After the grand jury decision, the police commenced an internal investigation. While the FBI is also looking at the case, it is this kind of internal investigation that presents an enormous conflict of interest and needs to be changed (more on shootings investigations in IPR article).

As a result of the internal investigation, Chief Kroeker publicly announced that he planned to punish McCollister with a "lengthy" suspension, reportedly six months. However, McCollister was allowed to meet with the Chief for "mitigation" to try to lessen the discipline.

At a community forum organized by ministers from the AMA and the City, Kroeker admitted he had concerns about some of the actions McCollister took leading up to the shooting--but not the shooting itself. This begs the question, if McCollister had followed proper police training, would he have ended up half engaged in the front seat of a moving car, firing his weapon?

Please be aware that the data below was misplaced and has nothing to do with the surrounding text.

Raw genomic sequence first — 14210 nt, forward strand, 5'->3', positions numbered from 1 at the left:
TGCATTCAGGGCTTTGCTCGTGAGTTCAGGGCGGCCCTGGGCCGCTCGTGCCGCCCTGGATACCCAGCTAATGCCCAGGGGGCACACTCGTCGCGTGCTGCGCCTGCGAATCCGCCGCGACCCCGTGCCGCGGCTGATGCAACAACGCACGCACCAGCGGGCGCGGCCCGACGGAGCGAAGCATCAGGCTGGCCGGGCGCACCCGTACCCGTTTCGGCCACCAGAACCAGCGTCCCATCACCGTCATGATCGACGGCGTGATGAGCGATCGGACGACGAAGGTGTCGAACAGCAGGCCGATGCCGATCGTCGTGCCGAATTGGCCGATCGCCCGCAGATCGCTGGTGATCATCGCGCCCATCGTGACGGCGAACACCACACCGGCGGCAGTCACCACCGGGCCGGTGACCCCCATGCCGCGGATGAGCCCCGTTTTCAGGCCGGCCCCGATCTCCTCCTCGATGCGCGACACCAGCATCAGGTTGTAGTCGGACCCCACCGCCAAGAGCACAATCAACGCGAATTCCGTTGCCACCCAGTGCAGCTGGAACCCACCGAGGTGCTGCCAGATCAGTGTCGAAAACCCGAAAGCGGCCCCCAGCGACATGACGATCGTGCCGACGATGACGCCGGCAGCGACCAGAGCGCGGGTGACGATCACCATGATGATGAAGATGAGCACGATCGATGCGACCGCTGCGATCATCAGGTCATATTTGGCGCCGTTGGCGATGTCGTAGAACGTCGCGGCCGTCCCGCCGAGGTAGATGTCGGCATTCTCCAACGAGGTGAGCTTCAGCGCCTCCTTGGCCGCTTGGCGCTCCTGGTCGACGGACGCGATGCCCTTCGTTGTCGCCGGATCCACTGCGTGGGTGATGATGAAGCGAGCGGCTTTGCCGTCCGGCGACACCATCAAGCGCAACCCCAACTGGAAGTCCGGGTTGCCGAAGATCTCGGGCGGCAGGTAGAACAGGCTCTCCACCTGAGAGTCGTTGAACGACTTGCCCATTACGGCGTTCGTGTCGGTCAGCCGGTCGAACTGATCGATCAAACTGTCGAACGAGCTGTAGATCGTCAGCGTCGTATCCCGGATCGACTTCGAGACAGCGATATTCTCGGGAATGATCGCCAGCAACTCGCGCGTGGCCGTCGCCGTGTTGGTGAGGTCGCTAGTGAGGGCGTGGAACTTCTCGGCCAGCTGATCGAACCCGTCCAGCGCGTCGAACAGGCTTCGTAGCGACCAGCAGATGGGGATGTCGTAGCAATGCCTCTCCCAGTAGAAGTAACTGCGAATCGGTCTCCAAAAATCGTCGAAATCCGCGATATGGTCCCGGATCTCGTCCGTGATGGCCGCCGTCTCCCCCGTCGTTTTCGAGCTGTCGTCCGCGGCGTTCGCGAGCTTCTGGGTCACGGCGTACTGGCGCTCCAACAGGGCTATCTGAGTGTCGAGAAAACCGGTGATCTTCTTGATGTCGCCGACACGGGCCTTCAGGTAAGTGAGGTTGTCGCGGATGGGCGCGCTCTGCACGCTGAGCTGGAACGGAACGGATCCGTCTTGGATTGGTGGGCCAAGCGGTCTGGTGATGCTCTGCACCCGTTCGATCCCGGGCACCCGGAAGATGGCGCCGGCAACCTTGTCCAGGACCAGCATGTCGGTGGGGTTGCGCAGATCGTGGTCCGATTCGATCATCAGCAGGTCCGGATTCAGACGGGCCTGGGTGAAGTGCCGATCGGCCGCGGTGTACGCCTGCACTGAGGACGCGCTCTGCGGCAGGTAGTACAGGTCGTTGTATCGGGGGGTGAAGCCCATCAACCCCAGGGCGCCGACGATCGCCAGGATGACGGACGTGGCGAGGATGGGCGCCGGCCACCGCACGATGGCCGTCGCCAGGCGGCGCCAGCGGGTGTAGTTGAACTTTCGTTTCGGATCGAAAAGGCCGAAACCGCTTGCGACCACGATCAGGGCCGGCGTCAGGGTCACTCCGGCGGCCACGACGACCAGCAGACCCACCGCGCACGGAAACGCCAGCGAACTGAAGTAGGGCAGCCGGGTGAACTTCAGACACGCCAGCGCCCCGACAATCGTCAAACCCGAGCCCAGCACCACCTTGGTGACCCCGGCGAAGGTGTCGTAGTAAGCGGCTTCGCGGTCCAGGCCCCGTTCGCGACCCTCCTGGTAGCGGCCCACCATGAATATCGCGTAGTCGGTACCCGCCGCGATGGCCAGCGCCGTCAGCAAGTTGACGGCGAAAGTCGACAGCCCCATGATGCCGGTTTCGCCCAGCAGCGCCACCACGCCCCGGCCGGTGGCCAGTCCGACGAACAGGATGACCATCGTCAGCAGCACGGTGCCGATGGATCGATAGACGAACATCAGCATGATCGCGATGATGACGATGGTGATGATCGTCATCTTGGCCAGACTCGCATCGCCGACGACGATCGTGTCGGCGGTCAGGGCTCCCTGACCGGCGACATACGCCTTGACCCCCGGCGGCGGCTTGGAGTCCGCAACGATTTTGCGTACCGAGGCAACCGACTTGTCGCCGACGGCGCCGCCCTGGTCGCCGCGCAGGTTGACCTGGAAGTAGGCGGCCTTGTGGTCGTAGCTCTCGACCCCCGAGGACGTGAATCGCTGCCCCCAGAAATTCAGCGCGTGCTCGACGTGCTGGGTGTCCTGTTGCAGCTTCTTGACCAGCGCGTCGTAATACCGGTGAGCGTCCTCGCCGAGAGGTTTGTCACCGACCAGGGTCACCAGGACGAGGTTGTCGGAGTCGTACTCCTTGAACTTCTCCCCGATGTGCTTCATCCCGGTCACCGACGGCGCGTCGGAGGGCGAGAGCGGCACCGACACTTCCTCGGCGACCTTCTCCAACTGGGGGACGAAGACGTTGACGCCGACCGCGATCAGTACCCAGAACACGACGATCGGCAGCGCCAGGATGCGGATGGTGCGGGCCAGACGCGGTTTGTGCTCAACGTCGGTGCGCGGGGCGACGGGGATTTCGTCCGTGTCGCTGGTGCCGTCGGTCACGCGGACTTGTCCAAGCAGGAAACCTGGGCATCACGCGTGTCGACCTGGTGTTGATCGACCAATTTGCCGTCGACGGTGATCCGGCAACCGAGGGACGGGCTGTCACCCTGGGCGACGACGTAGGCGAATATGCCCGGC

Over 400 people packed the Mount Olivet Baptist Church for the July 1 forum, which lasted 5 hours and left people with more questions than answers. Pastor W.G. Hardy of the Highland United Church of Christ set a good tone by declaring that he felt the police were not providing answers to the community's questions. Despite the police trying to explain every detail of their investigation (including a detective's minute-by-minute account starting from a wake-up call early in the morning of the shooting), the community was not satisfied. A video re-enactment of McCollister in the car door, viewed by many as unpersuasive, did not help their case. After nearly one and a half hours of police presentations, Pastor Roy Tate of the Christ Memorial Church (and President of the AMA) interjected "'I think the community has heard enough, I think the community wants to speak.' It was as if Tate had pressed an escape valve. The applause rose like hot steam" (Oregonian, July 2).